“More than 100 people have participated in this project,” Miller said. “It’s thrilling to see people who are motivated by curiosity put science and its applications out in the world to improve agriculture and make it more sustainable.”
Miller said another highlight of the grant is connecting the academic research with industry across the country.
“We’ve connected our team with growers and people in the industry in California, Missouri, Pennsylvania, South Dakota and New York,” she said. “It’s helpful both ways – we learn from industry as much and usually more than they learn from us. We are hearing what they see and what they are worried about and that allows us to tweak our research to address relevant issues as we go along.”
The COVID-19 pandemic canceled field season work in California in 2020, Miller said, but it allowed the team more time to work on its experimental root stocks and data analysis.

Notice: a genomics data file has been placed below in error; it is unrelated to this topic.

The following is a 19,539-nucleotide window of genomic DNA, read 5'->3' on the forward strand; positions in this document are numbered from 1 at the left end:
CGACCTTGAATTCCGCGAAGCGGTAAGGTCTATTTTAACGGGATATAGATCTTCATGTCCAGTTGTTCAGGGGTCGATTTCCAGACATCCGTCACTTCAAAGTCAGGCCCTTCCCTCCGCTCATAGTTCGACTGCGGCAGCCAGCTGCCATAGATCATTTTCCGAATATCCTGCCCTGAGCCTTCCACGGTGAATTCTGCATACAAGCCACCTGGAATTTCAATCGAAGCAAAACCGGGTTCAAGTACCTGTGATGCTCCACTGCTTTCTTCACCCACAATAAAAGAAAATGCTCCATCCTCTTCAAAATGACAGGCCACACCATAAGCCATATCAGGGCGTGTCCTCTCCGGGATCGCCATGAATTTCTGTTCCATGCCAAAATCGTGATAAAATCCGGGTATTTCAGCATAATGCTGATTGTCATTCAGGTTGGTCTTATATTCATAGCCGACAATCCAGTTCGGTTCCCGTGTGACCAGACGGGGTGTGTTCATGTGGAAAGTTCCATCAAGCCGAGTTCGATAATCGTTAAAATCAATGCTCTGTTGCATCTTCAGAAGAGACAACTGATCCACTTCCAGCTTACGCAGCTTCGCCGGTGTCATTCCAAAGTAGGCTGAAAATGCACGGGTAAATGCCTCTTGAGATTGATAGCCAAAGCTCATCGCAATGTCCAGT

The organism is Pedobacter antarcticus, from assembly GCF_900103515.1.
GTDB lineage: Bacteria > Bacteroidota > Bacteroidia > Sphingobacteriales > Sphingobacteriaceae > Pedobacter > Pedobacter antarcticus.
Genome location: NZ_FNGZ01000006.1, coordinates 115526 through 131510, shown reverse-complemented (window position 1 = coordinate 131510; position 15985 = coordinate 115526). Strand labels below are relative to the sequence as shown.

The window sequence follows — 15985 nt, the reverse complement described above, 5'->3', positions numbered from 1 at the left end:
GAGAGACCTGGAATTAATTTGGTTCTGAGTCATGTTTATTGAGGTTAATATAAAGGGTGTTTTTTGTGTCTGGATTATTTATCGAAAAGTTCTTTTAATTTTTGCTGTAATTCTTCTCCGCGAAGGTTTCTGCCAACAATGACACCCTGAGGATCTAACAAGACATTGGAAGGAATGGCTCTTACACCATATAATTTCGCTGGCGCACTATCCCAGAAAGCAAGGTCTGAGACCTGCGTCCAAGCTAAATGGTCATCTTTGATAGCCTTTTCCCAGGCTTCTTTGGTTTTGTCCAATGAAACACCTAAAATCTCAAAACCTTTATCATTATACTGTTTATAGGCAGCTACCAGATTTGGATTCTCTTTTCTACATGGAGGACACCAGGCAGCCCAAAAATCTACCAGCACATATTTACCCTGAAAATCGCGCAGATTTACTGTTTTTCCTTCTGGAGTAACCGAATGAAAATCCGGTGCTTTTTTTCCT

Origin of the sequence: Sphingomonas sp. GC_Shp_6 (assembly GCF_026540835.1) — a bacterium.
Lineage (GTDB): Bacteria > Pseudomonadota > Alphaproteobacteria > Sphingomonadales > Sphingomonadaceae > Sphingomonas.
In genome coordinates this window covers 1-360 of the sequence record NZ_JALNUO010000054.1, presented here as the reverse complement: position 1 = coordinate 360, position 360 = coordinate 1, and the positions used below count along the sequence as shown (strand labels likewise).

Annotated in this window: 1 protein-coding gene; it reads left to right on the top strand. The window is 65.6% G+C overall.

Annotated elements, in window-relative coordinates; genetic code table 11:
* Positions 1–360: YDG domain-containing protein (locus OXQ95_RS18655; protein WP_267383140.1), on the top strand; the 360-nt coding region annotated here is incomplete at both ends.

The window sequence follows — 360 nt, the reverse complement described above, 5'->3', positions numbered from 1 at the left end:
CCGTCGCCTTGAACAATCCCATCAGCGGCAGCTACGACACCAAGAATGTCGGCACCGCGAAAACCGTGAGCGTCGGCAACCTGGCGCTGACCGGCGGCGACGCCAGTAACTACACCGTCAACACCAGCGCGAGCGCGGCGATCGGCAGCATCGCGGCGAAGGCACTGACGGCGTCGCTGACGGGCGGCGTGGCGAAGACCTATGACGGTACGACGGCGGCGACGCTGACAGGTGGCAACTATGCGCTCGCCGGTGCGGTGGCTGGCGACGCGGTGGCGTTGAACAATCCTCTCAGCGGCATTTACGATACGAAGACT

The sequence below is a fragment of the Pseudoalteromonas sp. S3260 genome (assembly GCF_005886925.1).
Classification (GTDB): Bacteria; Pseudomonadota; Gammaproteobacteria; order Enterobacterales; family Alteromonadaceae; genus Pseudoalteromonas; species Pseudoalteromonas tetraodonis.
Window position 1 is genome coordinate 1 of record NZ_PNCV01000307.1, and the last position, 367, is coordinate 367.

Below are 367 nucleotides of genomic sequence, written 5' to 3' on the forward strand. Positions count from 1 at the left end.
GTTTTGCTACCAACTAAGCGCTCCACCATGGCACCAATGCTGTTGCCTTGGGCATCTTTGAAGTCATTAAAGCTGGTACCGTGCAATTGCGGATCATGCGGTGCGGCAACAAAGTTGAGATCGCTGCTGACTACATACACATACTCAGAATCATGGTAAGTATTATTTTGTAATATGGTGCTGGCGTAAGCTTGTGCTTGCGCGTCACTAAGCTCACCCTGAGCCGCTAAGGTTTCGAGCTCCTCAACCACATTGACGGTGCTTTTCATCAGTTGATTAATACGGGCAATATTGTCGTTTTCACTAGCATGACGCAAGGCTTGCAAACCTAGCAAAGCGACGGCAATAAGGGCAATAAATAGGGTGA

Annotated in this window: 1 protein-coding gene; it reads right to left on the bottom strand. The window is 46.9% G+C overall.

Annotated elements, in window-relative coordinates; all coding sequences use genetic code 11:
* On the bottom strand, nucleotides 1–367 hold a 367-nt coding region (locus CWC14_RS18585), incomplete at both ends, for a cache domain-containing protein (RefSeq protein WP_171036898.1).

“It was a bummer, but we couldn’t risk putting people together in cars and hotel rooms,” Miller said. “But on the plus side, we had more time to digest data we had already collected and we did more investing in local vineyards.”
The local focus allowed the team to work in vineyards in St. Louis, Pennsylvania, New York and North Dakota.
“The local focus turned out quite well,” Miller said.
The co-principal investigators on the project include: Dan Chitwood, Ph.D., Michigan State University; Laszlo Kovacs, Ph.D., Department of Biology, Missouri State University; Misha Kwasniewski, Ph.D., Grape and Wine Institute at the University of Missouri, Columbia (currently Penn State University); Jason Londo, Ph.D., United States Department of Agriculture, Agricultural Research Service-Grape Genetics Research Unit; Anne Fennell, Ph.D., Department of Agronomy, Horticulture and Plant Science and BioSNTR at South Dakota State University; and Quin Ma, Ph.D., Ohio State University. Peter Cousins, with E. & J. Gallo Winery in Modesto, California, and Andrew Wyatt, Ph.D., with the Department of Horticulture at the Missouri Botanical Garden, are serving as senior personnel on the project.